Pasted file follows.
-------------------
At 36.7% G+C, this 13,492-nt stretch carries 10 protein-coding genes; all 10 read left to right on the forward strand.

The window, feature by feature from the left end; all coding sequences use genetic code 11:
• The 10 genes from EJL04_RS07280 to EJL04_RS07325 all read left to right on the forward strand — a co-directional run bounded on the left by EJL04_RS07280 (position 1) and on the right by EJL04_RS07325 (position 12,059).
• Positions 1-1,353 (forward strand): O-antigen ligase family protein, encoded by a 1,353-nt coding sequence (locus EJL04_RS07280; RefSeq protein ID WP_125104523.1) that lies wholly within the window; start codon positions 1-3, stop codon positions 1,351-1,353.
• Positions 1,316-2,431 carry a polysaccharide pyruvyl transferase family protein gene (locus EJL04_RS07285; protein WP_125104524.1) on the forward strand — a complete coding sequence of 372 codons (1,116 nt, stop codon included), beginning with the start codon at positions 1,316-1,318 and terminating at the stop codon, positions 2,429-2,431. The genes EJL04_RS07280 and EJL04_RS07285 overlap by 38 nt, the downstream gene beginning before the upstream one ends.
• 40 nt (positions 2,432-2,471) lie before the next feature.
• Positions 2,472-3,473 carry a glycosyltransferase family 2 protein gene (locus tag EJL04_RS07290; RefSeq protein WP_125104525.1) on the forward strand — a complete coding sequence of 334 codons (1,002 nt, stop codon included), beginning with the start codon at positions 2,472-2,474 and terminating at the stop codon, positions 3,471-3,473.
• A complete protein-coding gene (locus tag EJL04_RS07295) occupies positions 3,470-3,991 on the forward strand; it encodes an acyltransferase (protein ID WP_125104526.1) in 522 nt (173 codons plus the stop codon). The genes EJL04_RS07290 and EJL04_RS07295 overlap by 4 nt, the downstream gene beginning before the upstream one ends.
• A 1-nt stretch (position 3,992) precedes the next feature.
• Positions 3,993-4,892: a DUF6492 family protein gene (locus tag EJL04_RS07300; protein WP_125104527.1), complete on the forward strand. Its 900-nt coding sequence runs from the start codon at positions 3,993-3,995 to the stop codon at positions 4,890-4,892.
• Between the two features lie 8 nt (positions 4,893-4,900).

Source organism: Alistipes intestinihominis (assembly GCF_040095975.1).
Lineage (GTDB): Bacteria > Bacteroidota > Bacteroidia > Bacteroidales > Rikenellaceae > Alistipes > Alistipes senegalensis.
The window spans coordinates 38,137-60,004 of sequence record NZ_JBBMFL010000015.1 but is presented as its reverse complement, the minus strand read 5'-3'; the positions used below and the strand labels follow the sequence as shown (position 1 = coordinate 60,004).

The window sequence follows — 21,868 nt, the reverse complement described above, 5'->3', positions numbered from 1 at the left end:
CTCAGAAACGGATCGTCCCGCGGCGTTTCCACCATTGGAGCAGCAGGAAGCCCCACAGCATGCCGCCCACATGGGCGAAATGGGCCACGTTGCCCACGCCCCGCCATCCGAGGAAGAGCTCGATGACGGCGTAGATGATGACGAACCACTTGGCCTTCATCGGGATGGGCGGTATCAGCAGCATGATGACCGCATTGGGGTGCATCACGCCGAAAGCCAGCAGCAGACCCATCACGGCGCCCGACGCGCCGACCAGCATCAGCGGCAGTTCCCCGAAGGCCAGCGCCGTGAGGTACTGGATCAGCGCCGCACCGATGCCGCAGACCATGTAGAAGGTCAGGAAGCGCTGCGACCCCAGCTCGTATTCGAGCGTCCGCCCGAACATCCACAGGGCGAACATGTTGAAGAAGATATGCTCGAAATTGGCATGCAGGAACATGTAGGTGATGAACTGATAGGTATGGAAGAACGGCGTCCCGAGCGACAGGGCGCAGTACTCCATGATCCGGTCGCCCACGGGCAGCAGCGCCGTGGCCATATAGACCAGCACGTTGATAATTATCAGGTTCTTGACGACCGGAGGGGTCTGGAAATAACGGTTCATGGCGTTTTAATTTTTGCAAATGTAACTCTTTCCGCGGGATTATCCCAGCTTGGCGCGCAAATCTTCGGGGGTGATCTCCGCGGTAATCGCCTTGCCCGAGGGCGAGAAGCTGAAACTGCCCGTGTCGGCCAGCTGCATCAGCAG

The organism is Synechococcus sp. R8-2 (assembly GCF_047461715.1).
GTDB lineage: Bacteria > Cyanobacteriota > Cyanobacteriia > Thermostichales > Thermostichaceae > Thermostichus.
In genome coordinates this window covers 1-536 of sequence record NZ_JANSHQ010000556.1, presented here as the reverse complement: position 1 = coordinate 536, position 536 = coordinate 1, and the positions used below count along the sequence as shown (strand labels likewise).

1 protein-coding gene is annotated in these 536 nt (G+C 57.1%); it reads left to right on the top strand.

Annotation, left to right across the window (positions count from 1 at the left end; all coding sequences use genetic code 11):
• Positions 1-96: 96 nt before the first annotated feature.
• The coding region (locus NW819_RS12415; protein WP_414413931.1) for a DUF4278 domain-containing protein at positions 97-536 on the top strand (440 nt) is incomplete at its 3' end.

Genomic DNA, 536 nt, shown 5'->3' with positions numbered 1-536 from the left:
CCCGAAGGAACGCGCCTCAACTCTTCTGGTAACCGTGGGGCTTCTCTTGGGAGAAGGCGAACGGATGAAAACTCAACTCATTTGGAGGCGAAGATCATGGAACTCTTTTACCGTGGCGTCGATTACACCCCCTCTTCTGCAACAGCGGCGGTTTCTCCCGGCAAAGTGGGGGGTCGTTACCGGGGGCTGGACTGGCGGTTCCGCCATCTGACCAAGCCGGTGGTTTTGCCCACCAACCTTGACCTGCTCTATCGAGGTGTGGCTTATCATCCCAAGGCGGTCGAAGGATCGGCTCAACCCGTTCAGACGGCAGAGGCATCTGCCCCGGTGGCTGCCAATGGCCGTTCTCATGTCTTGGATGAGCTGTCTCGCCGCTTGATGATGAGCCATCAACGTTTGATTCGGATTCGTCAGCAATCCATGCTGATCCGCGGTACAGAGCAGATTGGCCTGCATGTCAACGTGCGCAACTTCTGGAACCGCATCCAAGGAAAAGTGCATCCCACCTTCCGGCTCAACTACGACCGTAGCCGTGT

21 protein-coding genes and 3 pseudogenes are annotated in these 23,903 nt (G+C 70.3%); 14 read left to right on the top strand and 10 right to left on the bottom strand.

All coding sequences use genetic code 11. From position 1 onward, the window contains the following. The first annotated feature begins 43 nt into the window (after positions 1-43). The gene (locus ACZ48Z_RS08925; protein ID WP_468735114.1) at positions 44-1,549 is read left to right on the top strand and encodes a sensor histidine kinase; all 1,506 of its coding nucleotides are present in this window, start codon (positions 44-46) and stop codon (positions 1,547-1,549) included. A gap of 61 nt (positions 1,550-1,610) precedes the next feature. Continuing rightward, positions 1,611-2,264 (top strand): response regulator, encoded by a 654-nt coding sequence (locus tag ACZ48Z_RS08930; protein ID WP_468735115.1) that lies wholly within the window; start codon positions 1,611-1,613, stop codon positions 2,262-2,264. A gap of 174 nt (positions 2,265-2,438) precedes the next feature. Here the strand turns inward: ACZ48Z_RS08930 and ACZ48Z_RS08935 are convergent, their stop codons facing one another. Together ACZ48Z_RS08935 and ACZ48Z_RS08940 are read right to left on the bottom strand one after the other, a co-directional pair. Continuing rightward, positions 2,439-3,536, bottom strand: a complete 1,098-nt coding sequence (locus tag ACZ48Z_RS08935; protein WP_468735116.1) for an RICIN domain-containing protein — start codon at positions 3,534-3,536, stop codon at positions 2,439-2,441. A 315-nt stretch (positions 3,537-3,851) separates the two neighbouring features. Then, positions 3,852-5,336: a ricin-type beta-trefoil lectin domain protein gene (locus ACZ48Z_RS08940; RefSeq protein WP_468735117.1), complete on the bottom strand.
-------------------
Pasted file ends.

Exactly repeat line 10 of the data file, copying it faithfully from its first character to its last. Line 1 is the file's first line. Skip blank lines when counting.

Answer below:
• Positions 3,993-4,892: a DUF6492 family protein gene (locus tag EJL04_RS07300; protein WP_125104527.1), complete on the forward strand. Its 900-nt coding sequence runs from the start codon at positions 3,993-3,995 to the stop codon at positions 4,890-4,892.